“Red Line rivalry” highlights soccer attendance issue


Alexa Sandler / The DePaulia

Wish Field, located in Lincoln Park.

Under the lights at Loyola Soccer Park on Friday, Sept. 13, the DePaul men’s soccer team awaited for the whistle to blow to start the game against Loyola-Chicago.

As the Blue Demons stood with anticipation to begin another edition of the “Red Line Rivalry,” hundreds of fans in maroon and gold cheered in the stands in support of their Ramblers.

Throughout the night, Loyola gave their fans plenty to cheer about, scoring four goals and eventually winning the game 4-2.

According to Loyola’s student newspaper, The Phoenix, 831 fans showed up to witness Loyola defeat DePaul 4-2.

The large turnout to Friday night’s game can be attributed to a new tradition that has been implemented at Loyola. To start each new school year, the Ramblers begin with their annual “Hustle to Hoyne” game. This tradition was established in 2015 and it serves as a pre-game rally to get students and Ramblers fans excited for the soccer season.

The annual “Hustle to Hoyne” game is just one of the many strategies Loyola has utilized over the years to get more fans to attend games. The men’s soccer team has hosted family weekends, collaborated with youth organizations and created events dedicated for alumni to attract people to watch the Ramblers.

Much like Loyola, DePaul has its own set of marketing strategies they like to utilize to create awareness about sporting events.

DePaul’s Associate Athletics Director of Marketing Karen Loiacono said there has been a lot of testing to see what resonates well with students and two things seem to stand out.

“Swag and free food,” Loiacono said.

A promotion that DePaul ran during halftime for the first three games for each sport this year was an opportunity for students to win $50 for Lou Malnati’s, and there have also been times where students can win jerseys.

As for Loyola, their marketing team has focused on using unique giveaways to attract fans to games.

“We try to do more creative giveaways, something more interesting than a T-shirt,” Loyola Assistant Director of Marketing and Ticket Operations Kayli Miller said. “This year we have done bucket hats and visors. Every year we do a beanie hat during the winter.”

It hasn’t just been the giveaways and events that has drawn fans to games but also the scheduling.

“Being able to play under the lights and play at night has been a huge advantage,” said Loyola men’s soccer head coach Neil Jones. “Students and fans probably prefer to get to see night games because that is when they are off from work.”

Unfortunately for DePaul, the Blue Demons do not have lights at Wish Field, so they must come up with alternative ways to peak the fans’ interest, and that has been a challenge regardless of the sporting event.

“People don’t seem to be aware of anything that goes on around campus,” said senior DePaul student Abbas Dahodwala. “I don’t really think people care about athletics here that much.”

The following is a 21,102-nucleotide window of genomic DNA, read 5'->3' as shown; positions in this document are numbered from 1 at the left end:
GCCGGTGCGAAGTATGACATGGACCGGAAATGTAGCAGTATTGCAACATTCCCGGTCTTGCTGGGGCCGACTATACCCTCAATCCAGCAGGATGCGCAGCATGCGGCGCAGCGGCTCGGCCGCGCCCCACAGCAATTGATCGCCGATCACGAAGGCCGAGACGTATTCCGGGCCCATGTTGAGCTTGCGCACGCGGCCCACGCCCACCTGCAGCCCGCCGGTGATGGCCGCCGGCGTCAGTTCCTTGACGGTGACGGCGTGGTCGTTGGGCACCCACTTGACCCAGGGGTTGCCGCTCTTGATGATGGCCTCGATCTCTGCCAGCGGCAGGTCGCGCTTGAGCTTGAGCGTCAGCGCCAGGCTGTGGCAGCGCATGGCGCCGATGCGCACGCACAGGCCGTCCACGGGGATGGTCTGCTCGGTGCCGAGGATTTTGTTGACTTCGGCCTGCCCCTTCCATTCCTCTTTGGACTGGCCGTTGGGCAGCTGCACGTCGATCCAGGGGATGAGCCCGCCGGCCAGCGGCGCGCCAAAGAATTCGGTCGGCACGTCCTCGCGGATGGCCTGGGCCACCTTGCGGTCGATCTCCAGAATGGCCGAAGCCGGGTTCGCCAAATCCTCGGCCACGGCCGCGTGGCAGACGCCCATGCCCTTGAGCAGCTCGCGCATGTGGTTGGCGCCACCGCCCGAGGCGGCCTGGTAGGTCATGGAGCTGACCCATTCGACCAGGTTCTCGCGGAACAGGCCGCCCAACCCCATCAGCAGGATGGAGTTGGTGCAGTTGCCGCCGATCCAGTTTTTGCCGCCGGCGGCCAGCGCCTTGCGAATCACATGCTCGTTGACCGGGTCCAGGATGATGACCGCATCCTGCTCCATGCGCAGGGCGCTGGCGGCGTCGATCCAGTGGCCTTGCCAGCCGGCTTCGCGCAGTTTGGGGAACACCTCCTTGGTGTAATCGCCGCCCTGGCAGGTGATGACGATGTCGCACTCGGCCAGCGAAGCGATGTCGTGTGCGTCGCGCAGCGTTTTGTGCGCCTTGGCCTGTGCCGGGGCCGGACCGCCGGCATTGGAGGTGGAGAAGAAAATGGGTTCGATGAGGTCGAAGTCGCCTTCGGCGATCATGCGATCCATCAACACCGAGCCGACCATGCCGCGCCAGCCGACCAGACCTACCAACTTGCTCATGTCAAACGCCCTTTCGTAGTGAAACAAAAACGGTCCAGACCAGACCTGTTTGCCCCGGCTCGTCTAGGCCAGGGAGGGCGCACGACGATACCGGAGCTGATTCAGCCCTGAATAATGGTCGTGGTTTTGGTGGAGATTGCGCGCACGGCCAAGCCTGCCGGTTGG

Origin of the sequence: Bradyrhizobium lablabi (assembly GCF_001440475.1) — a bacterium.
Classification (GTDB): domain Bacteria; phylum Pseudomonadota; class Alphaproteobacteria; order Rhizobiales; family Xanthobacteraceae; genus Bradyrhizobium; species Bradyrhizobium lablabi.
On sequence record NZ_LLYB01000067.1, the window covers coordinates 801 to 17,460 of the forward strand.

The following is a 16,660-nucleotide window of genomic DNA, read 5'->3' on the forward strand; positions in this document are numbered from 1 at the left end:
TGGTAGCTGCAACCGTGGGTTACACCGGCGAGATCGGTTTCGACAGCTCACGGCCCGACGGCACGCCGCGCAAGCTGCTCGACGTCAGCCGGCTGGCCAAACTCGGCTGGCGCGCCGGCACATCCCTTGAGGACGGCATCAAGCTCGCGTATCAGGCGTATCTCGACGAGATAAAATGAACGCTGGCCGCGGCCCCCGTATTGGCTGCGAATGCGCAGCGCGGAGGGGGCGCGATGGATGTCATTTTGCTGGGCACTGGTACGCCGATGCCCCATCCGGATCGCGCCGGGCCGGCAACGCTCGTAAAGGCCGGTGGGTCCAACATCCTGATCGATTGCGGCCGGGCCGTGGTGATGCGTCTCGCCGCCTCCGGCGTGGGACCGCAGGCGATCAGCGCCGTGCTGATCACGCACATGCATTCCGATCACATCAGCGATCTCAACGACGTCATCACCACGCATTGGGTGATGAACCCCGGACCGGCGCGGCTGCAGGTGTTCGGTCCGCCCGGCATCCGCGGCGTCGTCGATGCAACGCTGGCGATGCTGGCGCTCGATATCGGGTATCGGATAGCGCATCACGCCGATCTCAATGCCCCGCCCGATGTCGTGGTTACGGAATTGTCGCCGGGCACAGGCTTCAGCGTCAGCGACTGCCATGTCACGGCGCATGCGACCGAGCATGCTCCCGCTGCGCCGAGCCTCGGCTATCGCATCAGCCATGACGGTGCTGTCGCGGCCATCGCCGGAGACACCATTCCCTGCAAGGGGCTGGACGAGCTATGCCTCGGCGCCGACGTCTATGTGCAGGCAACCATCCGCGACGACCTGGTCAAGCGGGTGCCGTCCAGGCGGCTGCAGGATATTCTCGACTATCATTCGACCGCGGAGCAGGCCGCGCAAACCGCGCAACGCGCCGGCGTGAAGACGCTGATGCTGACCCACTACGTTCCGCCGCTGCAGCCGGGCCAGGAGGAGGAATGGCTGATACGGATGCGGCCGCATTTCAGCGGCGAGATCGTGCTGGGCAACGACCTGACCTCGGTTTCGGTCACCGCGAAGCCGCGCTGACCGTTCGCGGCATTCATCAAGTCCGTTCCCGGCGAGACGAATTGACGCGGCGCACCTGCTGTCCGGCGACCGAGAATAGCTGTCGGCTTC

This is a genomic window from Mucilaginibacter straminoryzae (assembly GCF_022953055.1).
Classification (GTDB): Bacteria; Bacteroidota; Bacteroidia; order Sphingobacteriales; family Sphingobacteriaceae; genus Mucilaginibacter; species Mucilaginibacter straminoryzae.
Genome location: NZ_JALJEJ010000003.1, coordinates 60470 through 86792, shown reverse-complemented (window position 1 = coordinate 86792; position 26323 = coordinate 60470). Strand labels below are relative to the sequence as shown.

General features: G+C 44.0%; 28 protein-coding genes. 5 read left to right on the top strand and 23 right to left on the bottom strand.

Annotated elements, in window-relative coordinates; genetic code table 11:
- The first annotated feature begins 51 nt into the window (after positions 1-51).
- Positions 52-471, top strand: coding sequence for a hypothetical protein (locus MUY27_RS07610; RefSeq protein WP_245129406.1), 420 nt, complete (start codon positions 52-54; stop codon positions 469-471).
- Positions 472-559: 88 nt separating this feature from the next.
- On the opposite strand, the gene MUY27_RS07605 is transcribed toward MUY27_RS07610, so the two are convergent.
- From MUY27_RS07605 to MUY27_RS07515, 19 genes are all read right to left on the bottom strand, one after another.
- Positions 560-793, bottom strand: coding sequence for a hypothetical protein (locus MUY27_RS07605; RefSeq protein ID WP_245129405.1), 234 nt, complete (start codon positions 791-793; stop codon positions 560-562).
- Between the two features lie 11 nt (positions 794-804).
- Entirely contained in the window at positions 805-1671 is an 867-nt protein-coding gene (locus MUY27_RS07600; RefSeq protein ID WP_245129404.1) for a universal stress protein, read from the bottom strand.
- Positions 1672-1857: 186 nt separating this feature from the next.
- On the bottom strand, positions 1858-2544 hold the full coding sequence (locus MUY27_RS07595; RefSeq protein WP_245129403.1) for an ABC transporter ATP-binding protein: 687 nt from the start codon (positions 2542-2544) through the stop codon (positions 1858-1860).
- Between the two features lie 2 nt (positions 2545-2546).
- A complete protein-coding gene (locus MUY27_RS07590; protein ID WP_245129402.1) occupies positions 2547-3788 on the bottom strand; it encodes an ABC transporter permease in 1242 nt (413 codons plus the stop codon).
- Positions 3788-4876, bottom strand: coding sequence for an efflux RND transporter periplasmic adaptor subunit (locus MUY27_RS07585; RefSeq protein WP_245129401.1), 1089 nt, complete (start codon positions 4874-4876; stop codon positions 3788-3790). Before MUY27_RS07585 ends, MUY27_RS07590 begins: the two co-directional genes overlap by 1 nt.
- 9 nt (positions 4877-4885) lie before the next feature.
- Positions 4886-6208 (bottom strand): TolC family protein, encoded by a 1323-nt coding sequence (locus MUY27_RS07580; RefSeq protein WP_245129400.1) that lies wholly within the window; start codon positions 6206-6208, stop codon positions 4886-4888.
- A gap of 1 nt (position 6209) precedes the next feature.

Jonathan Aguilar / The DePaulia
At the DePaul, Loyola game on Friday, Sep. 13, 831 people attended the game as part of the “Hustle to Hoyne” event for Loyola students.

An important strategy the marketing team is doing this season as opposed to previous ones to create more attention to the events on campus is working more closely with certain departments and organizations.

“So, we are absolutely 100 percent more aligned in our collaboration with the Office of Student Involvement and more importantly the residence halls,” Loiacono said. “Our primary population, our primary draw, is going to come from the residence halls. Those are the kids that are right here on campus, literally two halls border [Wish Field].”

For the students that don’t live on campus there are still ways to stay updated with all the sporting events. The main tool is the D-Zone App, which according to DePaul’s website, is an application that notifies students when a sporting event is happening.

The application allows students to earn points when they check in at events and those points can later be redeemed for prizes. A new feature about the D-Zone App this year includes acquiring more points if students stay for the entire duration of a game.

DePaul students are not the only ones that benefit from promotions. Associate Athletics Director for Ticket Sales and Operations Marty Murphy said that alumni and families in the surrounding area, such as Lincoln Park, could purchase a $30 men’s soccer season pass, which gives the buyer access to 10 games for a better value.

“We have actually seen a nice little spike in men’s soccer season tickets this year, a little bit more than year’s past,” Murphy said. “A lot of it is [because] we are getting are alumni involved. We are getting some of the guys that played soccer here to come back that are still living on or near campus to bring their families.”

DePaul is trying to improve the participation and attendance of students and fans at their sporting events, but the ticketing and marketing departments can only do so much to improve the current situation.

The way DePaul’s men’s soccer team will attract more fans is if they can continue to win.

“Wins will come more frequently for those guys, for that team and the season to come and the years to come,” Jones said. “That’s like the biggest thing for attracting fans. Every fan wants to see a winner. They are doing a great job and wins will continue to come for those guys. I’m excited to see them do well.”

“That’s like the biggest thing for attracting fans. Every fan wants to see a winner. They are doing a great job and wins will continue to come for those guys. I’m excited to see them do well.”